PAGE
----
My students love and live for music. They want their favorite music to be playing at all times and have most rap songs memorized. Some of my students enjoy writing their own lyrics or free styling to beats, but find no real connection to poetry, for the idea of poetry seems so far from the lyrics they love.
This unit will ask my students to look at their favorite rap lyrics and compare them to poetic lyrics. I believe my students love these rap lyrics because of the creative word use, but do not take the time to think about the effects of the artist's choice of words. I often hear students reciting their favorite artists' lyrics, and for reasons they are not aware of, are able to remember the lines and spew them out effortlessly. For example, in "Dumb it Down," Lupe Fiasco sings: I'm fearless, now hear this, I'm earless (less)/and I'm peerless (less), which means I'm eyeless/ which means I'm tearless, which means my iris/resides where my ear is,/ which means I'm blinded."
The constant rhyme allows for listeners to quickly pick up on the words. Not only are there the obvious repetition and rhyming of the "less" in his song, but all the surrounding words enhance that rhyme. The "this," "Iris," and "is" help punctuate the strong rhyming. Also, in Souls of Mischief's song "Disseshowedo," Tajai's lines "In battles I rip it and it gets hectic after/ I flip the script like a dyslectic actor/ you're no factor" allow for creative wordplay.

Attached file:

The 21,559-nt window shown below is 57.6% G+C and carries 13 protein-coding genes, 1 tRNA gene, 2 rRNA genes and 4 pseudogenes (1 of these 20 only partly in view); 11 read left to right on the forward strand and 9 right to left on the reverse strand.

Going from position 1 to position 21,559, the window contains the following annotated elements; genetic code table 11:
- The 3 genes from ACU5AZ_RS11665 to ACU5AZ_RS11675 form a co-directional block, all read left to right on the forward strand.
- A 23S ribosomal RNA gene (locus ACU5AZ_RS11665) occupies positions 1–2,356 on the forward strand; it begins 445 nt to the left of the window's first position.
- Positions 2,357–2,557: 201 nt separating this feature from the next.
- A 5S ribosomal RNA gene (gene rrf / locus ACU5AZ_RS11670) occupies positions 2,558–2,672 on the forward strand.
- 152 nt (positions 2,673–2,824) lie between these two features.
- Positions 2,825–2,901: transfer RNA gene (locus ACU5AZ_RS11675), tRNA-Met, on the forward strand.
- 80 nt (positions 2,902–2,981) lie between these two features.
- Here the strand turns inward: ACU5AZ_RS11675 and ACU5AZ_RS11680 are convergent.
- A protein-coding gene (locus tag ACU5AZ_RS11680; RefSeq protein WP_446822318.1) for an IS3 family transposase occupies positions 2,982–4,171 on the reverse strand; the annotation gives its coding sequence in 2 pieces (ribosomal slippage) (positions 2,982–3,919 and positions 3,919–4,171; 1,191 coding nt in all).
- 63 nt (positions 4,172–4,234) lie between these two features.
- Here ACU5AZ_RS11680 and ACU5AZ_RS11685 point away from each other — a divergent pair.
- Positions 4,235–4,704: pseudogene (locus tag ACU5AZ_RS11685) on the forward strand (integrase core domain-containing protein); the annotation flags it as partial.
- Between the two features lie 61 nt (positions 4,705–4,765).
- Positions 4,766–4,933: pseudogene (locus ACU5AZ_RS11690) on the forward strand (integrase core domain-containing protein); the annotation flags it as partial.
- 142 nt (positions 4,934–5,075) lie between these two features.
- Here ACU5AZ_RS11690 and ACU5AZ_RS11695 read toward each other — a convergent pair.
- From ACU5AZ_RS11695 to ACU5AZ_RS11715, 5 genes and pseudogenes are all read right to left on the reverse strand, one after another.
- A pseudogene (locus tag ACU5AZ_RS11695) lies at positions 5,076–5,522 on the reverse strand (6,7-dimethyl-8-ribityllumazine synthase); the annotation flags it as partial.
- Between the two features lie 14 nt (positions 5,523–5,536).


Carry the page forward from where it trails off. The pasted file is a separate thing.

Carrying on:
His message gets across by creating a strong simile and rhyming the words "after," "actor," and "factor." The strong simile allows for his listeners to image just how "hectic" it gets when he battles and the rhymes help to make the song catchy. My students encounter a lot of violence in their daily lives, but rap battles allow for a fight between two people without fists or guns. My students enjoy rap battling because the only weapons are words and they can "dis" each other without it ending violently.